The wedding is a castle, and the castle has been rented for five days. During business hours, it’s open to the public. After hours, it belongs to the bride and groom, and their friends who keep trickling in from around the globe.
“We’re hanging out in a castle,” Will kept saying, squeezing my hand.
Will and I are staying across the street at an inn, which is mostly* lovely, with a group of other Americans, relatives and friends of the bride. There’s a charming dining room that serves breakfast for guests and other meals to anyone wandering by. And people do wander by—there’s the castle to see, of course, and then a short walk down to a beach or up to an ancient-looking church. From the garden of the inn, we can see visitors to the church wandering amongst the gravestones. So far we’ve been content to play with the inn’s dogs, who could literally fetch sticks and pieces of bark and tennis balls for hours.
*I set off the fire alarm at the inn by taking a shower. There was something wrong with the water controls. As I told Will after my first shower of the weekend, “Turn on the hot water and wait five minutes.” But the next day when I showered, I couldn’t seem to get any cold water. When I opened the door, the steam hit the fire detector, and a minute later, while I was still toweling off, the fire alarm started. Will went downstairs to see what was wrong and was told that someone in room 3 (me!) had let steam out of the bathroom, and voila! Piercing alarm.
The groom’s parents rented a tour bus for the American visitors (and some Brits, too) and we drove all around southwestern Wales.
We walked around Carew Castle (throw a stone anywhere and you could hit a castle. Well, not really), then were dropped off in Tenby. For some reason, we were all desperate for ice cream at the same moment, which is exactly my type of people and exactly my type of vacation.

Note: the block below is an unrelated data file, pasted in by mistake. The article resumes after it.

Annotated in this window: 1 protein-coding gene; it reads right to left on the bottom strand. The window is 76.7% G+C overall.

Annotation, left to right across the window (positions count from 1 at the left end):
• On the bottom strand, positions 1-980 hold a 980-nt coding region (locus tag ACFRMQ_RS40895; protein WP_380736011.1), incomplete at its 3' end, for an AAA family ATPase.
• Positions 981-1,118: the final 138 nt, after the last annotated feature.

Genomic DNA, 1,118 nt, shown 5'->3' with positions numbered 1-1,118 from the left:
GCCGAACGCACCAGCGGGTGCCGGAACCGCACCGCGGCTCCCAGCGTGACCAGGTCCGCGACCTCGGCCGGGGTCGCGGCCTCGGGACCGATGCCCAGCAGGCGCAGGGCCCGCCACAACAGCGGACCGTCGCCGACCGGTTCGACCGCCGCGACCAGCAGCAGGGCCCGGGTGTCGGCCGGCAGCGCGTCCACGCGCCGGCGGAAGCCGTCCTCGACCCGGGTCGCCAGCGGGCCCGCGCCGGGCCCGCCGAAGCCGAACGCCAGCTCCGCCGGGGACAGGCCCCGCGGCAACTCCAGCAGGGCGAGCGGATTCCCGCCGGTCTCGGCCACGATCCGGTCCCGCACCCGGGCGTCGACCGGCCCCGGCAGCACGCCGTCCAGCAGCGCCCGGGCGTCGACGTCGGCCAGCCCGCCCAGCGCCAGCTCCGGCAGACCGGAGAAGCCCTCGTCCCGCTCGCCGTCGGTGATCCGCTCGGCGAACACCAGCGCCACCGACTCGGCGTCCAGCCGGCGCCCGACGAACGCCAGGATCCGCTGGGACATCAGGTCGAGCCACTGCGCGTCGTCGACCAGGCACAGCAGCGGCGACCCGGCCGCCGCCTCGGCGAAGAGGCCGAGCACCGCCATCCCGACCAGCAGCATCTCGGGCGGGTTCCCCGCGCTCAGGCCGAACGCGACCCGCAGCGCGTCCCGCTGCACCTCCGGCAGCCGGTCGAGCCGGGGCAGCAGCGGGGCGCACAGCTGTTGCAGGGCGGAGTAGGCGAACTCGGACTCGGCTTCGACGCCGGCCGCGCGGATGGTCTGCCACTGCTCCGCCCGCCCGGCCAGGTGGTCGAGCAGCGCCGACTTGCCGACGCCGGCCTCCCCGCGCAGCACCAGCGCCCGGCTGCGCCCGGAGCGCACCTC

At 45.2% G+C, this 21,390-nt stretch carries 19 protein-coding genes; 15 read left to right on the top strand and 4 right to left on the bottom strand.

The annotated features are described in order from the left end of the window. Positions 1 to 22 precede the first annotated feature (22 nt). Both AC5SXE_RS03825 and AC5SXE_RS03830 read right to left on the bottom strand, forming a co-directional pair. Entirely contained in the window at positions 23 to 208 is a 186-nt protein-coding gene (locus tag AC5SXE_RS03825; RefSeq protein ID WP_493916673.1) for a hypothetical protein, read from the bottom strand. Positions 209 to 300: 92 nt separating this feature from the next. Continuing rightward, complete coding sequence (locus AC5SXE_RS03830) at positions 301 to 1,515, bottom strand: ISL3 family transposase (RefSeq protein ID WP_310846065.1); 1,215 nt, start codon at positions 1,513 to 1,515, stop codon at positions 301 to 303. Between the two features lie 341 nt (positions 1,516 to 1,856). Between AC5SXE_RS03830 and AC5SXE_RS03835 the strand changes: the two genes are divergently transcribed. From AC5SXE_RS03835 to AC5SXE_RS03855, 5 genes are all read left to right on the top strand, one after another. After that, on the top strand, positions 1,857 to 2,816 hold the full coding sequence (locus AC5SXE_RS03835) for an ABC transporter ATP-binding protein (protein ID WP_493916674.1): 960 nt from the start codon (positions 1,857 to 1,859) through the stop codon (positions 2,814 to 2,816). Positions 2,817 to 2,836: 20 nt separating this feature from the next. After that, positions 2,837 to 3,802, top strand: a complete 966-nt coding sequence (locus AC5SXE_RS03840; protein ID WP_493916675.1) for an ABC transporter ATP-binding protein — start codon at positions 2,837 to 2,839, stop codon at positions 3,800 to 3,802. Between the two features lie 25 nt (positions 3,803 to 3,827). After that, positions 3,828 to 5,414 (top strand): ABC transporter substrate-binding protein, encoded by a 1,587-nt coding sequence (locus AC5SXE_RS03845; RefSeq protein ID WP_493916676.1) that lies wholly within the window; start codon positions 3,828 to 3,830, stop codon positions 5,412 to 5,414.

Something happened on this trip—just a little something, ten minutes of panic, and not even to me—and sitting again in my seat in the bus, I could see it all as a piece of fiction, something I would write in a year when I was done with my current manuscript. The story unfolded in my mind, gaining characters, the moment extending backward and forward in time, the plot growing legs, becoming a story.
I promised myself to store it for later.
Some scenes from Tenby:
The day ended with the rehearsal and the following dinner, and a general sense of goodwill and warmth, partially fueled by new friendships, partially by wine, partially by weather that locals were calling “magic”—early rain gave way to puffy clouds and then an endless blue sky. And then it ended again with a trip to the pub up the street (literally everything here is just up the street), pints of Guinness, and mingling as guests from London began to arrive.
The barkeep was less than thrilled with our crowd, though—noisy Americans, drunken visitors. Every now and then I got a glimpse of him in the corner, scrolling through the feed on his phone.
Paula Treick DeBoard